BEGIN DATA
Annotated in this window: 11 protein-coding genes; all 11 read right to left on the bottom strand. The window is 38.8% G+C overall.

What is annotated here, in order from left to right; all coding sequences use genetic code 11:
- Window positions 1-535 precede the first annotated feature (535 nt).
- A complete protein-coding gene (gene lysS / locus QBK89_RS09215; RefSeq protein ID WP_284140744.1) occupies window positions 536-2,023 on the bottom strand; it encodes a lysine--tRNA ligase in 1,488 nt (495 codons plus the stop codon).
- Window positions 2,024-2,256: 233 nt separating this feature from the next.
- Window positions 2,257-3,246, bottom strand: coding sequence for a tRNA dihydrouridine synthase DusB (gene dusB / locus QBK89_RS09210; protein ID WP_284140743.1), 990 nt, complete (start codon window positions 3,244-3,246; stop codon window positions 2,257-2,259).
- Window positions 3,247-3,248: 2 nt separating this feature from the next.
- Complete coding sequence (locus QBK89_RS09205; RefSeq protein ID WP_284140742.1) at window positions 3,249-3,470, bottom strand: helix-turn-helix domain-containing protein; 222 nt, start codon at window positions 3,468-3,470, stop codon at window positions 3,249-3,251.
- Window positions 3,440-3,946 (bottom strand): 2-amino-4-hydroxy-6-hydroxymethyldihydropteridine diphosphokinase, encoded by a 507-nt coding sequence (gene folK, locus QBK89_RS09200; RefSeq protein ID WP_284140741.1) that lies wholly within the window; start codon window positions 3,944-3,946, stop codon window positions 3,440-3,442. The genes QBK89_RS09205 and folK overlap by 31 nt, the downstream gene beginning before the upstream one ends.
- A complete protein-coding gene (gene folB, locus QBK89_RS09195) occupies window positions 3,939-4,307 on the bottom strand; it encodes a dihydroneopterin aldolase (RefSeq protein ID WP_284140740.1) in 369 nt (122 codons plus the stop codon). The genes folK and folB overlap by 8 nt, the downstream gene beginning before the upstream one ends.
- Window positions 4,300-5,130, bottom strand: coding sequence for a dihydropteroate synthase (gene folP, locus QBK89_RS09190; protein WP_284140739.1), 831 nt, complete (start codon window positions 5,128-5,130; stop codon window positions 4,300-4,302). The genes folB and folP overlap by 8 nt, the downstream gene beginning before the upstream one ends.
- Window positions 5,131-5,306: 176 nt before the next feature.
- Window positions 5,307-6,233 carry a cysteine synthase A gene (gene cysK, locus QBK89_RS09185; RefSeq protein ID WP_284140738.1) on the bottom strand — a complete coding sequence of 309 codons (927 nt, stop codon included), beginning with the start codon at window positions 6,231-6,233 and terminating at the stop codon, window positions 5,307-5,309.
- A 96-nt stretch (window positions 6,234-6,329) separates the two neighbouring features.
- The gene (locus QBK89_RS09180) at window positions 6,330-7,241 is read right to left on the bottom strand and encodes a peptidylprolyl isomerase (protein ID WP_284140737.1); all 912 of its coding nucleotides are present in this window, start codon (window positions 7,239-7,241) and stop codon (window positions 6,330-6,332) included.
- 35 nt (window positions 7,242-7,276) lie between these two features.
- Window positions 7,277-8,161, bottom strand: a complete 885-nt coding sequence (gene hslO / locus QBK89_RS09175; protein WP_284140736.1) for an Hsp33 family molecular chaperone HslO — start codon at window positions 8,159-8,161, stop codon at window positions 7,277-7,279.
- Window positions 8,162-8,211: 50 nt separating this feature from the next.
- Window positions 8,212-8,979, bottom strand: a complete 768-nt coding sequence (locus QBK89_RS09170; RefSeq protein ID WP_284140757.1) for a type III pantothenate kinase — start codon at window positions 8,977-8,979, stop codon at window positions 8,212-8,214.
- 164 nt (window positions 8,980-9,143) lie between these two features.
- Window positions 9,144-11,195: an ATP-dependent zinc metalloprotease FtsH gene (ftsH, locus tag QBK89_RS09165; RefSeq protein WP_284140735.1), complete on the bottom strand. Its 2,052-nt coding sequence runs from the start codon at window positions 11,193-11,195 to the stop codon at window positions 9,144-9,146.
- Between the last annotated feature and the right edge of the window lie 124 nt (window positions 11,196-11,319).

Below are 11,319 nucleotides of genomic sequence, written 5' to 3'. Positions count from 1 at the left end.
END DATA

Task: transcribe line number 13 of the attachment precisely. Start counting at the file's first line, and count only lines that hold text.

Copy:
- Window positions 5,307-6,233 carry a cysteine synthase A gene (gene cysK, locus QBK89_RS09185; RefSeq protein ID WP_284140738.1) on the bottom strand — a complete coding sequence of 309 codons (927 nt, stop codon included), beginning with the start codon at window positions 6,231-6,233 and terminating at the stop codon, window positions 5,307-5,309.